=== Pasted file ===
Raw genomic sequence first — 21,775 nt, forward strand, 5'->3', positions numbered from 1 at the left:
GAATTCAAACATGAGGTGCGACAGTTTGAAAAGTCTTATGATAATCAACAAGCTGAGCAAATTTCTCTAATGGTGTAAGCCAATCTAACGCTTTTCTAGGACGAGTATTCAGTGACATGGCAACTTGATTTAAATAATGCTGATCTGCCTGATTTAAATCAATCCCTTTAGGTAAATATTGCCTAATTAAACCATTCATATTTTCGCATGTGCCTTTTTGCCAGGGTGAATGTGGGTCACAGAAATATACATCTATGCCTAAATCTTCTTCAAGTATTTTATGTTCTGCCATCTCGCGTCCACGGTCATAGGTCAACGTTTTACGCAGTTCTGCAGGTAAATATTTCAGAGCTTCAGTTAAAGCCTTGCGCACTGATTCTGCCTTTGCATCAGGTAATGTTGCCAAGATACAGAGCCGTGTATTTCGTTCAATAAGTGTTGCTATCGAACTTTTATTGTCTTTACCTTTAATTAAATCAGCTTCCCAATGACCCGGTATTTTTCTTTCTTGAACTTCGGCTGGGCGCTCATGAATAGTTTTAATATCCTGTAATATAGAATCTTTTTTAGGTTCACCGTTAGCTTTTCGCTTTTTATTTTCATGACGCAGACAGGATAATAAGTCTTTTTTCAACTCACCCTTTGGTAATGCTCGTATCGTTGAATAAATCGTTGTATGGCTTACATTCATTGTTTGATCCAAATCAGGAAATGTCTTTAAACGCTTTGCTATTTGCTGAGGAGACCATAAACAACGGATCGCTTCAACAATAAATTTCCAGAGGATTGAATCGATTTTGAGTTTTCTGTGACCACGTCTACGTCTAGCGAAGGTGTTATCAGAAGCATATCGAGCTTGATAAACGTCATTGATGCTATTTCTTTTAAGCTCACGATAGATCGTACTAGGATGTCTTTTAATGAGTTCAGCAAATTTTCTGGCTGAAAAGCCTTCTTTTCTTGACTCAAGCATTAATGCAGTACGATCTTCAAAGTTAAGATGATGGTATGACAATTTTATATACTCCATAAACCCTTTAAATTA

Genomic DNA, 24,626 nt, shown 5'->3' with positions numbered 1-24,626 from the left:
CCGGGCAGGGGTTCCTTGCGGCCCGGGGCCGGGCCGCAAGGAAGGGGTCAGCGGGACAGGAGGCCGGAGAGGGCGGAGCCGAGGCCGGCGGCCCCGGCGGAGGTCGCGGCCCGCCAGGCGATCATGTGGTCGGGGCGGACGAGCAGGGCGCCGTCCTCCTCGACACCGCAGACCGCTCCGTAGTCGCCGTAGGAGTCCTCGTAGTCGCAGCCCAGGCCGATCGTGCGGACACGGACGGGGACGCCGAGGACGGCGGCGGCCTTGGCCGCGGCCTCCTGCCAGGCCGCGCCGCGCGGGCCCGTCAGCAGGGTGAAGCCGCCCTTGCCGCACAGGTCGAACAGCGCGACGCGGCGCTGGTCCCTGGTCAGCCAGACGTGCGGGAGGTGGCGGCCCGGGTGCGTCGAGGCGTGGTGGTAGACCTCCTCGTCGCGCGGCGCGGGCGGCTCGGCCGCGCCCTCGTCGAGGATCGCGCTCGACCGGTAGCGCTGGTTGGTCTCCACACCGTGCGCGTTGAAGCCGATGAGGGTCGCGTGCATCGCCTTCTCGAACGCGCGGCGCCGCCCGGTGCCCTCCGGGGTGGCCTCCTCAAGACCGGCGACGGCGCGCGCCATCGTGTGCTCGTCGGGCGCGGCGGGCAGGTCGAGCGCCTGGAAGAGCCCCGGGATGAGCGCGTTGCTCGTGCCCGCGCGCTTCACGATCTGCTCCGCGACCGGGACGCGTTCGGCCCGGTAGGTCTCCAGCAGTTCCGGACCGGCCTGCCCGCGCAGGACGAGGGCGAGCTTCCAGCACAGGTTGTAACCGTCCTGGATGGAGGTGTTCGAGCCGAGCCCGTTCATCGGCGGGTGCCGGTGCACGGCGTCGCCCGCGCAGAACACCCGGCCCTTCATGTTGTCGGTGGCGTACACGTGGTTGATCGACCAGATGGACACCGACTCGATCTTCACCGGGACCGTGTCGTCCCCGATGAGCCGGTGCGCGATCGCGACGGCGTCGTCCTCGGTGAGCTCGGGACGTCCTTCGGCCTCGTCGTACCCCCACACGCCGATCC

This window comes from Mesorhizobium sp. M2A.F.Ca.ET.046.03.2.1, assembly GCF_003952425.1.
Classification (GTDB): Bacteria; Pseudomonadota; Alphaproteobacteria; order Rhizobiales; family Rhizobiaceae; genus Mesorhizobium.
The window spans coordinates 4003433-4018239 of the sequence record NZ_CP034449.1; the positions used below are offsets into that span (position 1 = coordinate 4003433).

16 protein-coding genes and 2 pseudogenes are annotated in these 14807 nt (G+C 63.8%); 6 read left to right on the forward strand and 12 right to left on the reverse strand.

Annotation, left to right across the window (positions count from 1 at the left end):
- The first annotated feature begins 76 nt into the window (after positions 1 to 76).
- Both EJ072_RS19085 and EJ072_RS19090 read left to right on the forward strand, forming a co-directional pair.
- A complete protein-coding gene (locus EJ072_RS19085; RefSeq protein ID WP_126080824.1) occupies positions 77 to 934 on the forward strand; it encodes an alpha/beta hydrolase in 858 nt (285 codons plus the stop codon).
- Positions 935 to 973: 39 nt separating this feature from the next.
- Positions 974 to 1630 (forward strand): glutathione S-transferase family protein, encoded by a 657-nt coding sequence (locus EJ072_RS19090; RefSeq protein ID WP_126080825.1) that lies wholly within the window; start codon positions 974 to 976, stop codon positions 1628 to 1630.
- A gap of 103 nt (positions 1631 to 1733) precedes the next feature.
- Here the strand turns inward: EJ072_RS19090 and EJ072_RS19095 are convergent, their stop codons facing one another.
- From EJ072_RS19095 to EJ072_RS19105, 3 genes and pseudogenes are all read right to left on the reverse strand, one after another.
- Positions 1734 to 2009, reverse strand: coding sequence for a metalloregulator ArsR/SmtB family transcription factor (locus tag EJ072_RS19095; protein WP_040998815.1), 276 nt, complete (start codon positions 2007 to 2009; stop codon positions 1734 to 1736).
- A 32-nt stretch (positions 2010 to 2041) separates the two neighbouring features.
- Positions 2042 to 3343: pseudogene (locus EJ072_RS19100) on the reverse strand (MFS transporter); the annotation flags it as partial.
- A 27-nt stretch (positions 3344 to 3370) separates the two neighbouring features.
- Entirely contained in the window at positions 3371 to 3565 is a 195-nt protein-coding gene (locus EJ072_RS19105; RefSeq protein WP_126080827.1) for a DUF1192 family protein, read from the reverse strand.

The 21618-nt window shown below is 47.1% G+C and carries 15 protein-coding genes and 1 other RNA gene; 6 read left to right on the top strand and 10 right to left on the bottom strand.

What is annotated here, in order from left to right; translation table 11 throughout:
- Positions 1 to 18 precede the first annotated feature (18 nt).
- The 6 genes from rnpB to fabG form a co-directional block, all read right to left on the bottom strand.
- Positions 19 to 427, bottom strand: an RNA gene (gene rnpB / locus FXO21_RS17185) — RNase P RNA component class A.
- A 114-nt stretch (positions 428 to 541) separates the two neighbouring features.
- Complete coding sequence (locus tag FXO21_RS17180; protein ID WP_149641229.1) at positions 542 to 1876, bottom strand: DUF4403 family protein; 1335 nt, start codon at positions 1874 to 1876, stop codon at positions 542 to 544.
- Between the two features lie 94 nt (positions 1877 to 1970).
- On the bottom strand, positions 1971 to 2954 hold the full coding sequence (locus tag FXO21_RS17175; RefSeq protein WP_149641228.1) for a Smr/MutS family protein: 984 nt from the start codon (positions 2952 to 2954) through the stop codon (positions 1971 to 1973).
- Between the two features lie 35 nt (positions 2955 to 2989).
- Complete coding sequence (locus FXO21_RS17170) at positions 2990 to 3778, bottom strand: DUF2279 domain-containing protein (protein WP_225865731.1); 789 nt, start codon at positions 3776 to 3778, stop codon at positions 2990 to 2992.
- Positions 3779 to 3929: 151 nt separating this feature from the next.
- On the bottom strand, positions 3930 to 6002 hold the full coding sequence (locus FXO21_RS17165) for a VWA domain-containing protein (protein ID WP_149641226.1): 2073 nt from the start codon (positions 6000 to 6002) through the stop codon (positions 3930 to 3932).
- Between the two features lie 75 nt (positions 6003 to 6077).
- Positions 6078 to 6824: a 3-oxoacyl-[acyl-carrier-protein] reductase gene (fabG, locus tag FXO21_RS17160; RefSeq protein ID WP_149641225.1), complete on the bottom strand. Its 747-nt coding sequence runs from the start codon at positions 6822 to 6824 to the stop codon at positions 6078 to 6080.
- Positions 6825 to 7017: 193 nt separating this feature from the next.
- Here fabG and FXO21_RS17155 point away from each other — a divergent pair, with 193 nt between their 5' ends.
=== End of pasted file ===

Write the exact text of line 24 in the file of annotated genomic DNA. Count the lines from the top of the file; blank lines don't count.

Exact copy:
What is annotated here, in order from left to right; translation table 11 throughout: